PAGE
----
Sorry for the question, I'm just starting out in robotics - as a hobby- and I was just interested in what I'll be able to actually do, please let me know,
Arduino is very flexible. You can do a lot of neat stuff with it. It's one of the best tools for interfacing software to the real world. However, it might be useful to also ask "What can an Arduino not do?". Arduino has very limited memory and I/O compared to modern computers. So some of the things the Arduino cannot do or cannot do easily are things that require a lot of memory or access to complex peripherals, like:
- video recording, processing & output
- high-fidelity audio recording & processing
- act as USB host for USB devices like flash drives, disk drives, cameras, keyboards, etc.
So, you can't easily make a video game system that hooks to your TV with an Arduino. That doesn't mean people haven't done it, but that level of hacking is in the realm of deep voodoo, and the results still end up looking like a 1980s videogame.
Often you see Arduino boards hooked up as peripherals to a larger computer. The computer does the A/V and the Arduino handles all the other physical world interfacing. Another common use is the fully embedded system where a more mundane device is made "smart" with a hidden Arduino. ("Your coffee table now knows when you set cups on it and buzzes you if you don't use a coaster") This is where Arduino seems happiest.
It depends on whether you're only talking about the bare Arduino, or Arduinos with shields or other augmented bits attached. One great thing about Arduinos is that it's relatively easy to design shields that add capabilities to the Arduino. Without anything attached, the Arduino is pretty useless. It has no way to interact with the outside world other than USB serial.
Once you've got peripherals added to your Arduino you communicate wirelessly, read sensors, trigger motors, audio outputs, light shows, etc. The sky's the limit. I especially like being able to put an entire microcontroller development environment, including programmer and an assortment of components (jumper wires, resistors, etc) in my laptop bag and go off to a coffee shop to hack on it.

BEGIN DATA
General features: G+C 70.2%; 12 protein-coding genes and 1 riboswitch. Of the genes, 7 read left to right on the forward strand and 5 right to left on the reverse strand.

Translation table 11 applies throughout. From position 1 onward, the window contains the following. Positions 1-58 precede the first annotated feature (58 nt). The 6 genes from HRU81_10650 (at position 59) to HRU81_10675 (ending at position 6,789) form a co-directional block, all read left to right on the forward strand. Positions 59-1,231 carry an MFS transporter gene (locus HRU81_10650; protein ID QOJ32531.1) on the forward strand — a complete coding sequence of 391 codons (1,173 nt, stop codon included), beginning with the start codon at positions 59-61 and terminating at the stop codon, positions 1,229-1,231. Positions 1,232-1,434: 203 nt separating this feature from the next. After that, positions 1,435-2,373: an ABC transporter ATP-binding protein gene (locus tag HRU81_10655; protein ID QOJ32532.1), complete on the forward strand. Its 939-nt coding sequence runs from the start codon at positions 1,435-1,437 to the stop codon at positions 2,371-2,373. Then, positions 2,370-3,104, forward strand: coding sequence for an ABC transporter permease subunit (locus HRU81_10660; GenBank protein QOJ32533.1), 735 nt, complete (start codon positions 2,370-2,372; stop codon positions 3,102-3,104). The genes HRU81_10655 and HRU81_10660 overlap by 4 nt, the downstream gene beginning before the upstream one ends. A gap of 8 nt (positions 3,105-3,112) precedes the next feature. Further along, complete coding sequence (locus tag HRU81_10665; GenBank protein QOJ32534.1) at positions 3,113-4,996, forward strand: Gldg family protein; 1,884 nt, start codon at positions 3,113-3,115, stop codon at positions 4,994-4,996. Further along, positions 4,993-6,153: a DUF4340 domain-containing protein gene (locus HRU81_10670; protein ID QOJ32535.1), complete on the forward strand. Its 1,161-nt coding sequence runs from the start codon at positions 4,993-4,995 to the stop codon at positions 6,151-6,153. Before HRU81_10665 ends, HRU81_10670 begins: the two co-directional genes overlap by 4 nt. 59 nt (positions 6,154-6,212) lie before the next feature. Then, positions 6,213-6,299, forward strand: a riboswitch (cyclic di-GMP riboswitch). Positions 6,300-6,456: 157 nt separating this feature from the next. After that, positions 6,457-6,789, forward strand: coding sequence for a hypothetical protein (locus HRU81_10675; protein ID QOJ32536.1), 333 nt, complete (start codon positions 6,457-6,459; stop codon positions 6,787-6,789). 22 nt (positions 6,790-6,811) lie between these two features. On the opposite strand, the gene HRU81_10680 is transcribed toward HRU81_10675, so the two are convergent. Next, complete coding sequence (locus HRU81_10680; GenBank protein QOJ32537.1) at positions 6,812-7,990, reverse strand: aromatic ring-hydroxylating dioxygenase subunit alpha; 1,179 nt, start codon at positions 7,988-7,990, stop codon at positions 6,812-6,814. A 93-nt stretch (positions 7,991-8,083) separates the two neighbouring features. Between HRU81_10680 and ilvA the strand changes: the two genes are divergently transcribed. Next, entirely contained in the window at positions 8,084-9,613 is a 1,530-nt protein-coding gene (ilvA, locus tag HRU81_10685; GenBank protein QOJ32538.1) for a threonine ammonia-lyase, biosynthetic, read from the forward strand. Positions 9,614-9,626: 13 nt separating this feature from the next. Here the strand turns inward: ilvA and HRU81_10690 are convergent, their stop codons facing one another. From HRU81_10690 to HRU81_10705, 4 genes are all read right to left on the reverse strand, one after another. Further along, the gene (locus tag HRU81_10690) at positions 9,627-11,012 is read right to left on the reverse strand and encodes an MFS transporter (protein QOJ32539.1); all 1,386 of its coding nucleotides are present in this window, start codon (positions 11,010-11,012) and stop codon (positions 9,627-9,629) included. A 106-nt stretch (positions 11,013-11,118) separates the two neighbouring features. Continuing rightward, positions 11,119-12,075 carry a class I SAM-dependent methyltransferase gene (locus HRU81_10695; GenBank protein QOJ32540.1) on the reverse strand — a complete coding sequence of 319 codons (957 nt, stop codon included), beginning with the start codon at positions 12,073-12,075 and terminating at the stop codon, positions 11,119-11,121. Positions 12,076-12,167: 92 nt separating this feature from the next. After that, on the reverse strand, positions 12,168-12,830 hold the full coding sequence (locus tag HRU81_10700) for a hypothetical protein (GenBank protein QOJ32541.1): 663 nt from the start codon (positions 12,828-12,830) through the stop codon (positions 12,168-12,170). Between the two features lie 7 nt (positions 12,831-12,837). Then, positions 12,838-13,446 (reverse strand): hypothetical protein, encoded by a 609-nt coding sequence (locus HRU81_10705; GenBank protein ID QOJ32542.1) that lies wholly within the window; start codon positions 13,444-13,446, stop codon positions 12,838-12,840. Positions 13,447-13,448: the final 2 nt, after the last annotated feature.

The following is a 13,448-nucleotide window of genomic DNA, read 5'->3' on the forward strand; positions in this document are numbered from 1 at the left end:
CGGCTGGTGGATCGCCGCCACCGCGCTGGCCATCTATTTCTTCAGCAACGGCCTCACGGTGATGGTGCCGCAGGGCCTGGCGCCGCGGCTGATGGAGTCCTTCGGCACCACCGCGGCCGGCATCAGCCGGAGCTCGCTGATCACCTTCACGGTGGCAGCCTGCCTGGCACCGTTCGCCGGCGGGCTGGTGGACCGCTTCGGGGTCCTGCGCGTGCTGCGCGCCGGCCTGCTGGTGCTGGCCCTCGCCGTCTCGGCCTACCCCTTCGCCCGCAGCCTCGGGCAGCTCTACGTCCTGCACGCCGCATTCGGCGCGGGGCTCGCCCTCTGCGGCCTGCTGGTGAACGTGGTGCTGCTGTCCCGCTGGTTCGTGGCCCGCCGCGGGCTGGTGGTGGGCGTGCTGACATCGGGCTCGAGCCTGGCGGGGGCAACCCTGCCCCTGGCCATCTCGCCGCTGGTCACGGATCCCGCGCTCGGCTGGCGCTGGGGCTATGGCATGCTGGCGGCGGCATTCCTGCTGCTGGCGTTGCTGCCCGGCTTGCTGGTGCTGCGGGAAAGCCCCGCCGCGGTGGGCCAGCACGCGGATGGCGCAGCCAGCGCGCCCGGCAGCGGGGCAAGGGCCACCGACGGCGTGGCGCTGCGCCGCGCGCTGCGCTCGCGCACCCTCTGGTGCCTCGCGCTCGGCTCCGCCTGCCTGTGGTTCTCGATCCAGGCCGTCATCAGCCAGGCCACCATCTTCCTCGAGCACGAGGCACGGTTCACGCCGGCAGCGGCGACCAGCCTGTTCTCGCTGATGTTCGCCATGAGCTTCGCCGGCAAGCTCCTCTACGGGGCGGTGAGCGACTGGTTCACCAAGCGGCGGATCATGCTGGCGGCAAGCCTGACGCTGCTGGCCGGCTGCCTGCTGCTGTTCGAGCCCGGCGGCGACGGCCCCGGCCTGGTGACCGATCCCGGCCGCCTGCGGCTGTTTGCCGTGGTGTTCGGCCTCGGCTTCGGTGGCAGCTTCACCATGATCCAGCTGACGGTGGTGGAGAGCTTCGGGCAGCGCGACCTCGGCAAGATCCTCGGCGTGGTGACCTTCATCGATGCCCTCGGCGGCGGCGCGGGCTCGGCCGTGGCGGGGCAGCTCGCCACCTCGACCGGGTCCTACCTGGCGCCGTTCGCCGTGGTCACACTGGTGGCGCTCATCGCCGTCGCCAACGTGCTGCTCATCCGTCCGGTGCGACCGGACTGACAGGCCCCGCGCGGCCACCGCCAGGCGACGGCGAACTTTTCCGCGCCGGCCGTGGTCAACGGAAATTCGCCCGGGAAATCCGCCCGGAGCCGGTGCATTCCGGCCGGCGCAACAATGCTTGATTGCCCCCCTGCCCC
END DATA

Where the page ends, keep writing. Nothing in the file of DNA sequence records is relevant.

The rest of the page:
What the stock arduino doesn't do well:
- heavy processing - like face or motion detection from a camera. It just doesn't have the processing power or RAM for it.
- super low power consumption - the stock arduino tends to draw too much current for really long-lived battery powered applications. For those you have to switch to an arduino compatible device (e.g. Arduino Pro Mini), at which point running for months on some AAs is easily achievable (and you can still prototype with the stock arduino).
The Arduino is good at a particular class of problems.
These are situations where you receive a bunch of inputs, make a decision based on them, and as a result output something.
It can do many things, but is especially good at this. Fortunately this is a very wide class of problems.
Another way to understand this is "What is the Ardunio NOT good at". There are two main classes of problem it does not do well at:
- It is not good at processing intensive applications, or
- Where a general purpose system is required - one that can switch between many different applications on demand.
So it has more in common with your washing machine than it does with your laptop. You can think of it as a computer appliance, not a PC.
Arduino's can do a variety of things for robots, including but not limited to: process data from sensors and control servos/motors. For some general examples take a look at
have a look at: http://tronixstuff.com/tutorials :)
check out the arduino playground http://www.arduino.cc/playground/, and for robotics in particular http://www.arduino.cc/playground/Main/InterfacingWithHardware#Physical_Mechanical